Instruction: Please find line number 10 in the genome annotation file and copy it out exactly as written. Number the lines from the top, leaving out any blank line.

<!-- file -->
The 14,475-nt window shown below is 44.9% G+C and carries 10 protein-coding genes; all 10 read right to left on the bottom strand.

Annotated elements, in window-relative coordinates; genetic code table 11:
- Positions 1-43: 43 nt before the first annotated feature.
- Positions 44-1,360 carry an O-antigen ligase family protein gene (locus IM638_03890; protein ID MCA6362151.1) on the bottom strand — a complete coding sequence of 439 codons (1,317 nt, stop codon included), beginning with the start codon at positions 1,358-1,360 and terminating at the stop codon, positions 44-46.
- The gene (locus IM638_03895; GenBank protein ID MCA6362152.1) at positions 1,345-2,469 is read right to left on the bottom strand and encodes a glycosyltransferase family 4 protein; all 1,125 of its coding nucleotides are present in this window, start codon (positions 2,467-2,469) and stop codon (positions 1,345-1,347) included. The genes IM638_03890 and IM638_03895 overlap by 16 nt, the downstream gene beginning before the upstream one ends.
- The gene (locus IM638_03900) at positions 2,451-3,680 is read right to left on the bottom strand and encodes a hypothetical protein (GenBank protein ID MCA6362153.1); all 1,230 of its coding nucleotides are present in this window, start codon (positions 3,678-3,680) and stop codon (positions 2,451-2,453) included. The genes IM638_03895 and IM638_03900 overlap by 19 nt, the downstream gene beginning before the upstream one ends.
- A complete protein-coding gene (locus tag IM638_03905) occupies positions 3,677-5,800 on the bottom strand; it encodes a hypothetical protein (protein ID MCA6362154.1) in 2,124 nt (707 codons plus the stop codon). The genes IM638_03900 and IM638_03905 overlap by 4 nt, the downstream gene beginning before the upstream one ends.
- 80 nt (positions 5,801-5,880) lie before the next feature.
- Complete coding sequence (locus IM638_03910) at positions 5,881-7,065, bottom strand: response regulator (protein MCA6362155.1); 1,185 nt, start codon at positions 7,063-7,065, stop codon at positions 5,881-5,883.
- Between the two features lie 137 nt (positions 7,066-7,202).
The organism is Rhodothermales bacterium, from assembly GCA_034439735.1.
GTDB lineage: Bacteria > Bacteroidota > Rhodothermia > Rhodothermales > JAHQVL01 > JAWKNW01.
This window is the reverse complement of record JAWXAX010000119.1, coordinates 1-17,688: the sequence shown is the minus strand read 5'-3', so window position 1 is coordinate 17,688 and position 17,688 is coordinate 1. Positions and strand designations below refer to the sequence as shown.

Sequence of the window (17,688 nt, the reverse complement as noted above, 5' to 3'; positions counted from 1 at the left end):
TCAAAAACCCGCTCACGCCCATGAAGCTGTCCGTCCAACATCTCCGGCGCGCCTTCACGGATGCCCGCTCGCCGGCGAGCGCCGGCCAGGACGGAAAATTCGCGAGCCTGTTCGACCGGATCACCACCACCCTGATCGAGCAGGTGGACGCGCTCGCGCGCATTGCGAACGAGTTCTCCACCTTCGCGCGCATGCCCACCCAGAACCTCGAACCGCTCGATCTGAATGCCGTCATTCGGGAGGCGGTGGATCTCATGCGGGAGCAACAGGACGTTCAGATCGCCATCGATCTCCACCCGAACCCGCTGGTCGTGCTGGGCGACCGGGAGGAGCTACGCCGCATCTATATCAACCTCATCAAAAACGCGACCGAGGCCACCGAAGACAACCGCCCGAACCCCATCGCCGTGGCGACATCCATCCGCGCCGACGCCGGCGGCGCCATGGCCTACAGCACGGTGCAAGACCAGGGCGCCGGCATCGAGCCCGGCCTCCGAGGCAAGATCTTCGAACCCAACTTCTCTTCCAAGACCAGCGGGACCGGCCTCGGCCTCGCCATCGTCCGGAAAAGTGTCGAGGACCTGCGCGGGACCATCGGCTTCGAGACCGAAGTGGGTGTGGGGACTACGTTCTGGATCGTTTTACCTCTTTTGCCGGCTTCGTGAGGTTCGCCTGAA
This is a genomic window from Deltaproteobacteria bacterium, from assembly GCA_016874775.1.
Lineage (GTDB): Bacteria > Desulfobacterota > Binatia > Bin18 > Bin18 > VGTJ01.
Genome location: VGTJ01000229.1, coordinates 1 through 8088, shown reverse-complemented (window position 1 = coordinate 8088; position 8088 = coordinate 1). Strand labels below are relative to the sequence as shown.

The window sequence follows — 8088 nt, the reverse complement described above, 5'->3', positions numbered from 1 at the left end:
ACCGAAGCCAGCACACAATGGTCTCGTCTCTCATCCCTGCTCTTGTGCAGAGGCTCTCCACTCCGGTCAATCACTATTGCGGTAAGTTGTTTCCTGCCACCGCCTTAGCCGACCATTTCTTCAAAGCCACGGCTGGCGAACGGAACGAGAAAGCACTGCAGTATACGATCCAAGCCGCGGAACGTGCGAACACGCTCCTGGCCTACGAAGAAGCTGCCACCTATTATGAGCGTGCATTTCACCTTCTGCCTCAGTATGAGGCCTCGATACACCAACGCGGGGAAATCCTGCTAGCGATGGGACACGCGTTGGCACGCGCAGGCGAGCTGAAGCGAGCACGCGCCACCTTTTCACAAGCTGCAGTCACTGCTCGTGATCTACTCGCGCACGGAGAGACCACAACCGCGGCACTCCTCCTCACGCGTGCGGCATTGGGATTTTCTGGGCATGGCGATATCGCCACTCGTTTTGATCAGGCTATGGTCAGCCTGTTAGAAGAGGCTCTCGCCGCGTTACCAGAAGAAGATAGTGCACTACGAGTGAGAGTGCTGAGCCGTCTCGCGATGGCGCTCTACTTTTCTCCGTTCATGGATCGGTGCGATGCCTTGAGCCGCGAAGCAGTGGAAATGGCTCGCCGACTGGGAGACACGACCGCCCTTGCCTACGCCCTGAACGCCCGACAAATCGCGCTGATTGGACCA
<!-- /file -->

- Between the two features lie 137 nt (positions 7,066-7,202).